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For the first time in more than half a century, the presidents of the United States and Cuba have had a formal meeting. Barack Obama met with Cuban President Raúl Castro at the 7th Summit of the Americas, held this year in Panama City. Cuba's participation has been blocked by the U.S. since the summit began in 1994. This historic moment occurs with some sadness, however: Eduardo Galeano, the great Uruguayan writer who did so much to explain the deeply unequal relations between Latin America and the U.S. and Europe, died as the summit ended.
What are the consequences when elected governments make policy based on faith and imperial hubris instead of science and expertise? It's a question that is forcing itself on the world as we watch the U.S., Britain, NATO and the Harper government continue to up the ante in the confrontation with Russia over Ukraine. There are real enough geopolitical dangers in the world without actually creating them out of arrogance and ignorance but that is where we are right now, and the consequences could be catastrophic.
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On February 9, following a meeting with German Chancellor Angela Merkel, U.S. President Obama announced he is considering shipping arms to Ukraine. Merkel is on a world diplomatic mission explaining that the Russian role in promoting civil war in Ukraine cannot be ended by military means.
A joint press conference revealed that the U.S. still thought it could increase the pressure on Russia by supplying arms to Ukraine, while Merkel wants more efforts to be made to engage diplomatically with Russia.
Last week, very wisely, the New York premiere of the film The Interview was cancelled. This week, Sony Pictures cancelled the release of the film, then changed its mind and announced it will release it on Christmas Day.
Am I the only one to find an air of déjà vu in the North Korean-The Interview affair? Has everyone forgotten, or are they too young to remember, that in 1980, the British film Death of a Princess, by Antony Thomas and Gladys Ganley, provoked similar responses on the part of Saudi Arabia?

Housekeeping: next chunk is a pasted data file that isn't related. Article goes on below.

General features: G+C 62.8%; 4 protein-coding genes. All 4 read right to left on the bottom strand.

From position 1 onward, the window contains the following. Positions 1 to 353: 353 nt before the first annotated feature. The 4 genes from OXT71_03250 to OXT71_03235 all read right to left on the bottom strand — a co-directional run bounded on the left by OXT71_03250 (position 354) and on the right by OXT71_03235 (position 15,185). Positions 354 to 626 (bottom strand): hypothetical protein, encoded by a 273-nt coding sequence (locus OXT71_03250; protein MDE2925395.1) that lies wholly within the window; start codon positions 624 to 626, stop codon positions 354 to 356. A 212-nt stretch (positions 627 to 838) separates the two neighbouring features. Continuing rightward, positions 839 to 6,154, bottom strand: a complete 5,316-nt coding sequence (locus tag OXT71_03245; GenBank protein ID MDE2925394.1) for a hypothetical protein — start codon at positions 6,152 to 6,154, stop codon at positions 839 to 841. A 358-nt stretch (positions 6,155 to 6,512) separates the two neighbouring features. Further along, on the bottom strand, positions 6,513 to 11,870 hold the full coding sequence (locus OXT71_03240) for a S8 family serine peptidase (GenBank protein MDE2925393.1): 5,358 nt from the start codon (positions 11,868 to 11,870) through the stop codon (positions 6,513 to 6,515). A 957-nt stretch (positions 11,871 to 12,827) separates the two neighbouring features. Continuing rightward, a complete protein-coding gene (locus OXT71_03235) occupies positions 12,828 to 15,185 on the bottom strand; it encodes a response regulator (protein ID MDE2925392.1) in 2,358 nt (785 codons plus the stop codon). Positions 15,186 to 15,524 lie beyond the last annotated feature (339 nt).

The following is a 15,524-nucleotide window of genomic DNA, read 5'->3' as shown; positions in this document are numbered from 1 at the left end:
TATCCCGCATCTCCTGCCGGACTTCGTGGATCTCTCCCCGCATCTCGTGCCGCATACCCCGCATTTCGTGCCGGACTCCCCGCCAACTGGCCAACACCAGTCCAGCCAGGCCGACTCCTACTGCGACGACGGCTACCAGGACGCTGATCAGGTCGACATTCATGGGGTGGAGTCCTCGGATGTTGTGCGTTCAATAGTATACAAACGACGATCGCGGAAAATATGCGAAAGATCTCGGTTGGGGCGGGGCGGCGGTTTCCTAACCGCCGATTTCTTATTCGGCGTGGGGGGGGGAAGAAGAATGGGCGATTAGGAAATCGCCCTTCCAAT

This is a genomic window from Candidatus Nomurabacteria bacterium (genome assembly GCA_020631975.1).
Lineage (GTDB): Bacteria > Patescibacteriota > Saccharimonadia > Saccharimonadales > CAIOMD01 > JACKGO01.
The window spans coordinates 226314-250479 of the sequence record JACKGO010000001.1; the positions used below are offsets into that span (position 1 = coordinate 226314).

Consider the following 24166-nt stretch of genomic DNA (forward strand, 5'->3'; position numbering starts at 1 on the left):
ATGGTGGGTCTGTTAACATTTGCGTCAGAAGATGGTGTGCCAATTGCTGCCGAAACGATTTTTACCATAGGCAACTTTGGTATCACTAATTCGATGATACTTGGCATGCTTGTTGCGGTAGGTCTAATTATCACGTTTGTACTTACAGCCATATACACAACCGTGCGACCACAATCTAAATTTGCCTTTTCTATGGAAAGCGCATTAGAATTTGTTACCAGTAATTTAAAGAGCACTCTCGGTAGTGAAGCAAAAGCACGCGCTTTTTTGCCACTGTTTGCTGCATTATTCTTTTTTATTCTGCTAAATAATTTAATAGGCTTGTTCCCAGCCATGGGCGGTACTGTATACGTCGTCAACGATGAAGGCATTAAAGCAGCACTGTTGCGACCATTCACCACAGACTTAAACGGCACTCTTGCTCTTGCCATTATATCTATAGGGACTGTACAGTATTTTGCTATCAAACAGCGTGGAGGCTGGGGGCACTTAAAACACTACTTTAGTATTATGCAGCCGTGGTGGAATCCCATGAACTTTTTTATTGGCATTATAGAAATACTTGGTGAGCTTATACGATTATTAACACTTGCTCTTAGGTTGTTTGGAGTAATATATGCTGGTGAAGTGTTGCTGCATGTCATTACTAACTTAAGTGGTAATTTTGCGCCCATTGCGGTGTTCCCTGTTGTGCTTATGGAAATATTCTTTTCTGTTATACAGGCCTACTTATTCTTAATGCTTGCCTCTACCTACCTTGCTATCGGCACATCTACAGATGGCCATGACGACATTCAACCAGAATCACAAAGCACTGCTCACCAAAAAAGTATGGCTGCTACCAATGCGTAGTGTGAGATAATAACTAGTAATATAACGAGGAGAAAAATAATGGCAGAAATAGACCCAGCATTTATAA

The failed United States policy against Cuba, which has for more than half a century stifled relations between these neighbouring countries and inflicted generations of harm upon the Cuban people, may finally be collapsing. On Wednesday morning, we learned that Alan Gross, a U.S. government contractor convicted in Cuba for spying, had been released after five years in prison. Another person, an unnamed Cuban imprisoned in Cuba for 20 years for spying for the U.S., was also released. This has made global headlines. Less well explained in the U.S. media are the three Cubans released from U.S. prisons. They are the three remaining jailed members of the Cuban Five. The Cuban Five were arrested in the late 1990s on espionage charges. But they were not spying on the United States government.
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On October 6, 2014, a U.S. judge decided to make information public about the horrific force-feeding of Abu Wa'el Dhiab, a Guantanamo detainee.
The news didn't make the headlines on CNN or Fox news. The treatment was not denounced over and over by every big or small Muslim organization, as they have done when it comes to the treatment of minorities and journalists by the Islamic State of Iraq and the Levant (ISIL). In some media outlets, the news was portrayed as a victory for transparency and government accountability.
NEW YORK, N.Y. -- Hours after 400,000 people joined in the largest climate march in history, the United States began bombing Syria, starting yet another war. The Pentagon claims that the targets were military installations of the Islamic State, in Syria and Iraq, as well a newly revealed terrorist outfit, the Khorasan Group. President Barack Obama is again leading the way to war, while simultaneously failing to address our rapidly worsening climate. The world is beset with twin crises, inextricably linked: global warming and global warring. Solutions to both exist, but won't be achieved by bombing.